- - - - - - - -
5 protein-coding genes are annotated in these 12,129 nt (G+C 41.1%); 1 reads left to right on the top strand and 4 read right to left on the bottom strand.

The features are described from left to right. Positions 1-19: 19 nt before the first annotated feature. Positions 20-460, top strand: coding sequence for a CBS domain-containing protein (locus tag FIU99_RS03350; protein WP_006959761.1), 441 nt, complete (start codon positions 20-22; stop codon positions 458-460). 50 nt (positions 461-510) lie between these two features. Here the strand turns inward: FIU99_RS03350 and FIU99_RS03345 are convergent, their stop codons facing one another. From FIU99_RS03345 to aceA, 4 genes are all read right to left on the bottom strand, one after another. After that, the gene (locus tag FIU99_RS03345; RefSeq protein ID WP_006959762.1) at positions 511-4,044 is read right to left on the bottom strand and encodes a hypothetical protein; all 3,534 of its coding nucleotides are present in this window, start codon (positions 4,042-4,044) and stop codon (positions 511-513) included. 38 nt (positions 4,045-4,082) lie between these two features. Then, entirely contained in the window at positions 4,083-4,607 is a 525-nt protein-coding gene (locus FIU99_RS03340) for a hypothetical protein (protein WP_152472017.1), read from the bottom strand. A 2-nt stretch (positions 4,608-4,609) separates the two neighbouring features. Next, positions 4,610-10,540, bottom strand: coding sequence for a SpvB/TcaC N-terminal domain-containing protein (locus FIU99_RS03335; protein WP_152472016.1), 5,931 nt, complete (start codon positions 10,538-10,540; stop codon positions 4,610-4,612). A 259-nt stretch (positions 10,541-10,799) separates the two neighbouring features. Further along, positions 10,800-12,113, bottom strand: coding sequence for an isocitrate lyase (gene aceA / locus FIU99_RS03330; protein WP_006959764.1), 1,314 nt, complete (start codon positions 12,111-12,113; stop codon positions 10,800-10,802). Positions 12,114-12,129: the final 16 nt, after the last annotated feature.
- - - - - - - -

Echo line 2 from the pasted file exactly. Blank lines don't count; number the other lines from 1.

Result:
The features are described from left to right. Positions 1-19: 19 nt before the first annotated feature. Positions 20-460, top strand: coding sequence for a CBS domain-containing protein (locus tag FIU99_RS03350; protein WP_006959761.1), 441 nt, complete (start codon positions 20-22; stop codon positions 458-460). 50 nt (positions 461-510) lie between these two features. Here the strand turns inward: FIU99_RS03350 and FIU99_RS03345 are convergent, their stop codons facing one another. From FIU99_RS03345 to aceA, 4 genes are all read right to left on the bottom strand, one after another. After that, the gene (locus tag FIU99_RS03345; RefSeq protein ID WP_006959762.1) at positions 511-4,044 is read right to left on the bottom strand and encodes a hypothetical protein; all 3,534 of its coding nucleotides are present in this window, start codon (positions 4,042-4,044) and stop codon (positions 511-513) included. 38 nt (positions 4,045-4,082) lie between these two features. Then, entirely contained in the window at positions 4,083-4,607 is a 525-nt protein-coding gene (locus FIU99_RS03340) for a hypothetical protein (protein WP_152472017.1), read from the bottom strand. A 2-nt stretch (positions 4,608-4,609) separates the two neighbouring features. Next, positions 4,610-10,540, bottom strand: coding sequence for a SpvB/TcaC N-terminal domain-containing protein (locus FIU99_RS03335; protein WP_152472016.1), 5,931 nt, complete (start codon positions 10,538-10,540; stop codon positions 4,610-4,612). A 259-nt stretch (positions 10,541-10,799) separates the two neighbouring features. Further along, positions 10,800-12,113, bottom strand: coding sequence for an isocitrate lyase (gene aceA / locus FIU99_RS03330; protein WP_006959764.1), 1,314 nt, complete (start codon positions 12,111-12,113; stop codon positions 10,800-10,802). Positions 12,114-12,129: the final 16 nt, after the last annotated feature.